After that it’s clean sailing. Your cursor will be blinking in a field that says “Describe this photo…” And it shows you that you have used up 0/1000 characters. You probably don’t want to type 1000 characters but it’s good to let you know you’re not limited to 280 characters like in the Tweet. They also have a link to learn more about alt text which is a nice touch.

Twitter image with full alt tag
Twitter for macOS with alt-tag
Twitter iOS adding alt tag
Twitter for iOS adding alt-tag

Once you’ve written your description, tap Done in the upper right and get on with writing your witty tweet.

To recap, on the official Twitter app, after you pop in your image:

  • Tap the ALT+ button
  • Type your description
  • Tap done

How easy is that?

Tweetbot for macOS

I’m a big fan of Tweetbot on macOS and iOS/iPadOS. They don’t make it quite as obvious, but it’s actually fewer taps because they don’t have that Sure/No Thanks page.

Drop in an image into Tweetbot just like you normally would and simply tap on the image. You’ll see Remove Image and View Image, and below that it says Add Image Description. I think it’s good that it’s in plain speak, but you don’t get any education on why you would want to add an image description and what will happen when you do.

Tweetbot tap to add image description
Tweetbot for macOS – tap to add image description
Tweetbot iOS add description
Tweetbot iOS – tap to add description

Next you’ll see “media description” where you can type and below that, on the macOS version they say “Image descriptions should describe the contents of your image or video.” I don’t think that even vaguely helps explain what you should write and how you should be concise but descriptive. Interestingly on iOS they at least say, “Add a description for the visually impaired.”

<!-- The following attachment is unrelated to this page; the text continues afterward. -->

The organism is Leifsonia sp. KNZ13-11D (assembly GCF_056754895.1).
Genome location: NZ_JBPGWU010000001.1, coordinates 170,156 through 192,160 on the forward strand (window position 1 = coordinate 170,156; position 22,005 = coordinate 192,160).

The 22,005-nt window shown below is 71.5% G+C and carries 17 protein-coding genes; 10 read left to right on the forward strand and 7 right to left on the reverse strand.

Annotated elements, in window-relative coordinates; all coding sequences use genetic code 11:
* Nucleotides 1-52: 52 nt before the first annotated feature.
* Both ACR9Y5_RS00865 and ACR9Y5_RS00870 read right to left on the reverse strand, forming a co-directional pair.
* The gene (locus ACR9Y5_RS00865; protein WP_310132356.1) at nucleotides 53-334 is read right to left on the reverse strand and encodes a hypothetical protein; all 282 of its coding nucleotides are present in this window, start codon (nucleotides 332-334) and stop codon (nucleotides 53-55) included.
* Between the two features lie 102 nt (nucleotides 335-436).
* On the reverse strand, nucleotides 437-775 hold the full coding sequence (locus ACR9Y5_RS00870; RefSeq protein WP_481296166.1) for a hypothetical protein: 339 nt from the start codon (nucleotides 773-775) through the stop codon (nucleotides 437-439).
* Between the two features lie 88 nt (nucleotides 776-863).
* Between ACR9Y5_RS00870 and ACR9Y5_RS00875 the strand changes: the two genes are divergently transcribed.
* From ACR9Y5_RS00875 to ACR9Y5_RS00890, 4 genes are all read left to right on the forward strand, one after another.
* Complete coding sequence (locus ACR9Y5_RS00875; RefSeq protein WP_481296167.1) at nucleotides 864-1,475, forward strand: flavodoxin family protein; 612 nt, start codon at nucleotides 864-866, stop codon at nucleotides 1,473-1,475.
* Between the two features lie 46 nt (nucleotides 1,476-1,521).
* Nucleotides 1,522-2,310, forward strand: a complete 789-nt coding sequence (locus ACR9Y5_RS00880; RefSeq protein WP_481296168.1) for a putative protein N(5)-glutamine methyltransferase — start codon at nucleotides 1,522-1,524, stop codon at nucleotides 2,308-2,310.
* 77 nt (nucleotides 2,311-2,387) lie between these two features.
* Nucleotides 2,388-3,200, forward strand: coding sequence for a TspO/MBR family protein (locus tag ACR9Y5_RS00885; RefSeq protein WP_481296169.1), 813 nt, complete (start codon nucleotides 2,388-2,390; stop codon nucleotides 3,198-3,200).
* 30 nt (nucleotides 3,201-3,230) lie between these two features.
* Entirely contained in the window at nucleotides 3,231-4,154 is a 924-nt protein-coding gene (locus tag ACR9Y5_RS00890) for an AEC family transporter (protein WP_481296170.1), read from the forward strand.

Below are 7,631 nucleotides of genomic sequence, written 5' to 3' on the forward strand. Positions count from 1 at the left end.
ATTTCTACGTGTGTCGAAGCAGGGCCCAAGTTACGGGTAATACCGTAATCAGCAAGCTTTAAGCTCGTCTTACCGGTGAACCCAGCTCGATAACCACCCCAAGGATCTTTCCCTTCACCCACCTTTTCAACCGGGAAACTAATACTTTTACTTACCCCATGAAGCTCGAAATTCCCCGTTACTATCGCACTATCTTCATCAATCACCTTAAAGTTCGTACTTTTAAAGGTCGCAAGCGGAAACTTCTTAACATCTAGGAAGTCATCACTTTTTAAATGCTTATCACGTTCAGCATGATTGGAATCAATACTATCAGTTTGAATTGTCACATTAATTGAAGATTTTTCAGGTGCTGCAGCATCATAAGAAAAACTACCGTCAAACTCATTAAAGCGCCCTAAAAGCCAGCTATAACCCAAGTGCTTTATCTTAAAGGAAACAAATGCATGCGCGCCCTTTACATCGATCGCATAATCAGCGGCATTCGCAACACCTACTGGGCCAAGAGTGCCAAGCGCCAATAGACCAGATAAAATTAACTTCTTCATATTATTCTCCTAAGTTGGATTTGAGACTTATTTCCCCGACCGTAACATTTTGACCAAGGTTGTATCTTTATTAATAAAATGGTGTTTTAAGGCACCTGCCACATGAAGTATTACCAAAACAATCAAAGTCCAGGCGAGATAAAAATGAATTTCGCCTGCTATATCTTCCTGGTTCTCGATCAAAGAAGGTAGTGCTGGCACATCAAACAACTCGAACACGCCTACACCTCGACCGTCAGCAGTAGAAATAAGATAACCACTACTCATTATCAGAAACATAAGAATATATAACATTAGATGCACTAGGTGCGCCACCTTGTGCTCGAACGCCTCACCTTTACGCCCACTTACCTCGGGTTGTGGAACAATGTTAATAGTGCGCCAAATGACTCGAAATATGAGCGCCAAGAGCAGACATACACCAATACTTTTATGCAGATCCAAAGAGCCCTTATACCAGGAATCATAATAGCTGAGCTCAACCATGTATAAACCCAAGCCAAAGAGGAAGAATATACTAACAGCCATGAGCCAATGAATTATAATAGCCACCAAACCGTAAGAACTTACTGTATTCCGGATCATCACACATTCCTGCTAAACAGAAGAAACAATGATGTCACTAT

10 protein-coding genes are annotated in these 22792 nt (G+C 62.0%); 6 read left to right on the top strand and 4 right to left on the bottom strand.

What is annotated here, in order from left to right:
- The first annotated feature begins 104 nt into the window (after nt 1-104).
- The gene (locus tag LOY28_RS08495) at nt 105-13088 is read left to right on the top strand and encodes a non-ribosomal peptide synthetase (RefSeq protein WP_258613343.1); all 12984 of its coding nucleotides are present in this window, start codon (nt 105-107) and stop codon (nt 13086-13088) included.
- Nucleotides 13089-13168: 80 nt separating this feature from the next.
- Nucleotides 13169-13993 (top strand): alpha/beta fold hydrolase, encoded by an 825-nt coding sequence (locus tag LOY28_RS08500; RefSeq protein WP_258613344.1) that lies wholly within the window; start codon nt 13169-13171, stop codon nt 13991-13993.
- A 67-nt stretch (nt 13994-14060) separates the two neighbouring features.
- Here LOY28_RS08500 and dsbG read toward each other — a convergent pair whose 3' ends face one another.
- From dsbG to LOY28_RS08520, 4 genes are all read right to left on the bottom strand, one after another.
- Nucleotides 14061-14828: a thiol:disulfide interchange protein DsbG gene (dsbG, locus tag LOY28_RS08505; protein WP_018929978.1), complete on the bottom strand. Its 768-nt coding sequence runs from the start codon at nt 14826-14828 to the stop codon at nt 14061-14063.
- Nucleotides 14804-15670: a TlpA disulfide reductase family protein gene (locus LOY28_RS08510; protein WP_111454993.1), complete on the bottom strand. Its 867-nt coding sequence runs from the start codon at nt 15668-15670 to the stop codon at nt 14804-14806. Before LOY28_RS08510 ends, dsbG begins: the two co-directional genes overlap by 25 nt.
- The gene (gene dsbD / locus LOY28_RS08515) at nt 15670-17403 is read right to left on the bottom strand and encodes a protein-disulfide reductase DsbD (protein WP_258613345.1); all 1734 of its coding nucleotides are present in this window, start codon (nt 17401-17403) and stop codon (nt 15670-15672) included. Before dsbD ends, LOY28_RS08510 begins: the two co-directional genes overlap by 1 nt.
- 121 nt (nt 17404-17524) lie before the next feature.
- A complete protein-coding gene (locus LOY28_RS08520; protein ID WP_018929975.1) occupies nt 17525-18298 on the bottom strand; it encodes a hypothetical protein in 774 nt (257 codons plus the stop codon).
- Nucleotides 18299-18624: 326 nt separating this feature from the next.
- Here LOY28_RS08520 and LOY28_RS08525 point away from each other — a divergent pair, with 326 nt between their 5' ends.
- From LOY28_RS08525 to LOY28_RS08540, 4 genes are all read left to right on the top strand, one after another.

Tweetbot Mac Adding media Description
Tweetbot Mac Adding media Description
Tweetbot iOS add descriptin for the visually impaired
Tweetbot for iOS –  add description for the visually impaired

To recap – on Tweetbot for Mac, after you pop in your image:

  • Tap on the image
  • Select Add Image Description
  • Type your description
  • Tap save

I always like to test things I’m teaching, and I thought I made a mistake in Tweetbot. After I added the description of me wearing crazy elf leggings into a Tweet, I went ahead and posted it. I turned on VoiceOver on my iPhone and “looked” at the image, and what I heard surprised me. It said, “Image, Adult costume, door.” Technically that was correct, it was an image, I am an adult, and interpreting my crazy leggings as a costume was pretty astute, and I was standing in front of a door. But I added an alt-tag, so why did it figure it out on its own instead of reading out what I’d written?

I switched over to the Twitter app on iOS and it read my real description. That got me thinking that those using screen readers shouldn’t use Tweetbot because it doesn’t read the real descriptions. But then again, until enough of us add descriptions maybe that’s a good plan.

Bottom Line

It’s shockingly easy to add descriptions to your images, so why not add them? We spend all this time carefully crafting the tweet itself to fit inside the limit and to try to sound clever, why not throw in an extra 15 seconds to give at least 39 million more people the opportunity to recognize your cleverness?

Don’t tell anyone, but sometimes I put Easter eggs in my image descriptions. Why not have a little fun while you’re at it?